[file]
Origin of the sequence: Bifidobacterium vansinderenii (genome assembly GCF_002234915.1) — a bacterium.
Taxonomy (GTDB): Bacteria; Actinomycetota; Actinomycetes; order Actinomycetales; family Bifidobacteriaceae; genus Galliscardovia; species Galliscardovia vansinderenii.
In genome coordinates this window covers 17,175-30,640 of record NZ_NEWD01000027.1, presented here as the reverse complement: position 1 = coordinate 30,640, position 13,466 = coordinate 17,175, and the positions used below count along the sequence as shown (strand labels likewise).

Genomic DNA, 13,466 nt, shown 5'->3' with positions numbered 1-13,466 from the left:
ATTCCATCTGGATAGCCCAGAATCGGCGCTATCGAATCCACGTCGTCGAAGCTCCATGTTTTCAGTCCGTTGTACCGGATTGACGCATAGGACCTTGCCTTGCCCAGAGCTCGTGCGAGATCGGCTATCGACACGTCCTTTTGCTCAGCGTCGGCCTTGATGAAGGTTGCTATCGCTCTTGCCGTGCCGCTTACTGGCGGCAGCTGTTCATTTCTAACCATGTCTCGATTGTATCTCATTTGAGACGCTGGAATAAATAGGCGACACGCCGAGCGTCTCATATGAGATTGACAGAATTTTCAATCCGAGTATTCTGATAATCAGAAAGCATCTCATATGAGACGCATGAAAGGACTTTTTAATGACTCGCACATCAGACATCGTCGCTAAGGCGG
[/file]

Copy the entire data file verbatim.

Origin of the sequence: Bifidobacterium vansinderenii (genome assembly GCF_002234915.1) — a bacterium.
Taxonomy (GTDB): Bacteria; Actinomycetota; Actinomycetes; order Actinomycetales; family Bifidobacteriaceae; genus Galliscardovia; species Galliscardovia vansinderenii.
In genome coordinates this window covers 17,175-30,640 of record NZ_NEWD01000027.1, presented here as the reverse complement: position 1 = coordinate 30,640, position 13,466 = coordinate 17,175, and the positions used below count along the sequence as shown (strand labels likewise).

Genomic DNA, 13,466 nt, shown 5'->3' with positions numbered 1-13,466 from the left:
ATTCCATCTGGATAGCCCAGAATCGGCGCTATCGAATCCACGTCGTCGAAGCTCCATGTTTTCAGTCCGTTGTACCGGATTGACGCATAGGACCTTGCCTTGCCCAGAGCTCGTGCGAGATCGGCTATCGACACGTCCTTTTGCTCAGCGTCGGCCTTGATGAAGGTTGCTATCGCTCTTGCCGTGCCGCTTACTGGCGGCAGCTGTTCATTTCTAACCATGTCTCGATTGTATCTCATTTGAGACGCTGGAATAAATAGGCGACACGCCGAGCGTCTCATATGAGATTGACAGAATTTTCAATCCGAGTATTCTGATAATCAGAAAGCATCTCATATGAGACGCATGAAAGGACTTTTTAATGACTCGCACATCAGACATCGTCGCTAAGGCGG